Continued to read Chapter 1 of Agentes Secretos on the document projector, Elmo.
ACTIVITY: I chose three student’s names out of their class name box. I ask them, in Spanish, if they would be willing to draw. After I got my three volunteers (several kids declined), I assigned each of them a character from the chapter.
- Paula, the romantic symbol observer
- Luis, her impatient friend, who wants to find the Spear of Destiny for his father
- Luis’ father, a politician, who is competing with General Francisco Franco for the “lanza” and the power to dominate Spain.
Their task: to start drawing a portrait of the character they were assigned–probably more like a “character map”, as we read the chapter and translated. I hope to put these up on the wall as a way to keep characters straight, watch how the characters grow, and keep students noticing what they are learning.
The text seems within their range judging from their ability to translate it. I still marvel at how difficult more sophisticated facets of reading are for some kids:
- finding meaning from context
- connecting what they just read to what they are reading now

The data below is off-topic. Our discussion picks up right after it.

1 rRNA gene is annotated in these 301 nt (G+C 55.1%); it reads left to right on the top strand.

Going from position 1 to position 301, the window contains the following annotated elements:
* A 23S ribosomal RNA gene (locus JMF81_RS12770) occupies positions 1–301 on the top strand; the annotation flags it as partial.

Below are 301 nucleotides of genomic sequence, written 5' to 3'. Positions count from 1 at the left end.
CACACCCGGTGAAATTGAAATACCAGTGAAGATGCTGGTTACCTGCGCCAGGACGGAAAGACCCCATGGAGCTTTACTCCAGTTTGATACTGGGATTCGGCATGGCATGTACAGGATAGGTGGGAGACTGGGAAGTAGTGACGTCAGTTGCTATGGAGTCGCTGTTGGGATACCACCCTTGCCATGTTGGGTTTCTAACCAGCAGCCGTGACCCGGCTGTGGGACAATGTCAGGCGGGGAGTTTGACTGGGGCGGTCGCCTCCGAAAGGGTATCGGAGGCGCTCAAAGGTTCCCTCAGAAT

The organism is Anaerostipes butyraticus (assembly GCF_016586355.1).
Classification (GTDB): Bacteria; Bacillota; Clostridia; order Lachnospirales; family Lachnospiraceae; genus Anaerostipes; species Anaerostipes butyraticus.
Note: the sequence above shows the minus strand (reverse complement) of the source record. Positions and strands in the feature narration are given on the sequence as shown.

- recognizing cognates
- making connections with real-life events or human motivations, etc.
- and then, adding the increased “weight” of doing it in a foreign language–whew!
The children who volunteered to draw were very excited about the task. The funniest thing was that one class didn’t really get far enough for two of the artists to do anything. Their characters were not introduced in the reading yet. They handed in blank papers and quipped about the beauty and complexity of their work. All look forward to adding on to the drawings tomorrow and beyond. Others asked if there were more characters. Luckily, there are.
Already, questions about this particular historical period are increasing in frequency and sophistication. Today, the concept of a “general”, from one’s own country, attacking politicians from that same country was a difficult concept to get their heads around. We will look for some modern-day, as well as historical, examples of that very thing.
As usual, Mira Canion, the author, has found a way to pique kids’ curiosity about the places, people and periods of time she writes about—even though the language and the story are simple.
- Autonomy – choice about drawing or not
- Mastery – noticing and tracking “what they are learning” by adding on to drawings.
- Purpose – Does it matter? This will be the hard one.
Hmmm. I’ll probably have everybody do something like the portrait maps, although it won’t be drawing for all.